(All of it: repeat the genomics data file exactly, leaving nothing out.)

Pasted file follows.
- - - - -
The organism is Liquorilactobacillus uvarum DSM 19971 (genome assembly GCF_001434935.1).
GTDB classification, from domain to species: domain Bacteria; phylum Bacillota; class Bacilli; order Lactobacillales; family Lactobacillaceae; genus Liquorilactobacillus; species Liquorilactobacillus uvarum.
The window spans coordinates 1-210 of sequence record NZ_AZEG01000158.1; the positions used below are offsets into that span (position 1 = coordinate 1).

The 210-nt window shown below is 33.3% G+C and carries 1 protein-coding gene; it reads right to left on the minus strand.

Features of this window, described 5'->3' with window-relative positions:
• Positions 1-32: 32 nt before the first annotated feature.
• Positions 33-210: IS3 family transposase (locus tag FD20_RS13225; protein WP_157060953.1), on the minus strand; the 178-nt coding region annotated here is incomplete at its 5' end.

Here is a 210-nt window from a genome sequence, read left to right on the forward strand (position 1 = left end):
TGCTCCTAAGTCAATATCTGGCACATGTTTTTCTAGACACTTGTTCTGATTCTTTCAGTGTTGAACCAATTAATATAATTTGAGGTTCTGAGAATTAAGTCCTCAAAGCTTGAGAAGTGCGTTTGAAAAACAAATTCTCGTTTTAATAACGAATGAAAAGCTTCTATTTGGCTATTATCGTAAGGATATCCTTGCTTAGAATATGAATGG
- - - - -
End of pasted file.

The organism is Liquorilactobacillus uvarum DSM 19971 (genome assembly GCF_001434935.1).
GTDB classification, from domain to species: domain Bacteria; phylum Bacillota; class Bacilli; order Lactobacillales; family Lactobacillaceae; genus Liquorilactobacillus; species Liquorilactobacillus uvarum.
The window spans coordinates 1-210 of sequence record NZ_AZEG01000158.1; the positions used below are offsets into that span (position 1 = coordinate 1).

The 210-nt window shown below is 33.3% G+C and carries 1 protein-coding gene; it reads right to left on the minus strand.

Features of this window, described 5'->3' with window-relative positions:
• Positions 1-32: 32 nt before the first annotated feature.
• Positions 33-210: IS3 family transposase (locus tag FD20_RS13225; protein WP_157060953.1), on the minus strand; the 178-nt coding region annotated here is incomplete at its 5' end.

Here is a 210-nt window from a genome sequence, read left to right on the forward strand (position 1 = left end):
TGCTCCTAAGTCAATATCTGGCACATGTTTTTCTAGACACTTGTTCTGATTCTTTCAGTGTTGAACCAATTAATATAATTTGAGGTTCTGAGAATTAAGTCCTCAAAGCTTGAGAAGTGCGTTTGAAAAACAAATTCTCGTTTTAATAACGAATGAAAAGCTTCTATTTGGCTATTATCGTAAGGATATCCTTGCTTAGAATATGAATGG